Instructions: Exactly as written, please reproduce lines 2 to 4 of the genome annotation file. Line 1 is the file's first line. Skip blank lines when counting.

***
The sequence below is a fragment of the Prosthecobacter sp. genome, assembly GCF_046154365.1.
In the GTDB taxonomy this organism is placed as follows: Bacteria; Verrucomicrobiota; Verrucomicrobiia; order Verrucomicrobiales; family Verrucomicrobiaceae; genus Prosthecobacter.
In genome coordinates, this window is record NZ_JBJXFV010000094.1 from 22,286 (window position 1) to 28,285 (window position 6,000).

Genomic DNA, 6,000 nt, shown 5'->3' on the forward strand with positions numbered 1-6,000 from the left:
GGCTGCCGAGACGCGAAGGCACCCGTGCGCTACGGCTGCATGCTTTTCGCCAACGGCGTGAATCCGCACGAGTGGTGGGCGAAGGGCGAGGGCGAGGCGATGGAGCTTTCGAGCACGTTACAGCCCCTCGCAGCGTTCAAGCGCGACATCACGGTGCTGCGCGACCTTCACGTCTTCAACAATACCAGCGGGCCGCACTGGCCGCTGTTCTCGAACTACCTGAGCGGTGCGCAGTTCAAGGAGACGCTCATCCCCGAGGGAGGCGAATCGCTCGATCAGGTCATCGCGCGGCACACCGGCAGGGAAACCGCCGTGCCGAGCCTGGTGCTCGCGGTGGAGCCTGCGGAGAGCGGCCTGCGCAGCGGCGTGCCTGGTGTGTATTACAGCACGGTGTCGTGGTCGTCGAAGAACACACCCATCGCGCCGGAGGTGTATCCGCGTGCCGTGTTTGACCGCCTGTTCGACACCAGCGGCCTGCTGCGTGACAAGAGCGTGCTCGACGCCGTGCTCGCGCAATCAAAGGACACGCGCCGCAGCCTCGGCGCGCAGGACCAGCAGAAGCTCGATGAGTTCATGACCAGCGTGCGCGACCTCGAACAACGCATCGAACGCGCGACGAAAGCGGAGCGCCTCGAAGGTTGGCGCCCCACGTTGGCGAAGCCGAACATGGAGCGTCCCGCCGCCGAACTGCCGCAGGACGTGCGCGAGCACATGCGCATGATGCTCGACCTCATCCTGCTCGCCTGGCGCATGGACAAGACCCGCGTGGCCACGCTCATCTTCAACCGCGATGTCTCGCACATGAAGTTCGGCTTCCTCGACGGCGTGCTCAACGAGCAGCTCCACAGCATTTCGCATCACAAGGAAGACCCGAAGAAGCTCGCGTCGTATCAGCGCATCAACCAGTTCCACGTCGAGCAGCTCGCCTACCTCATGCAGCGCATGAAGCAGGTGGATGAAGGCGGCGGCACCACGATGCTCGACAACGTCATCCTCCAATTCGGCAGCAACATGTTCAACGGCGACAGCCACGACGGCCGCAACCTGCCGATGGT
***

In the GTDB taxonomy this organism is placed as follows: Bacteria; Verrucomicrobiota; Verrucomicrobiia; order Verrucomicrobiales; family Verrucomicrobiaceae; genus Prosthecobacter.
In genome coordinates, this window is record NZ_JBJXFV010000094.1 from 22,286 (window position 1) to 28,285 (window position 6,000).

Genomic DNA, 6,000 nt, shown 5'->3' on the forward strand with positions numbered 1-6,000 from the left: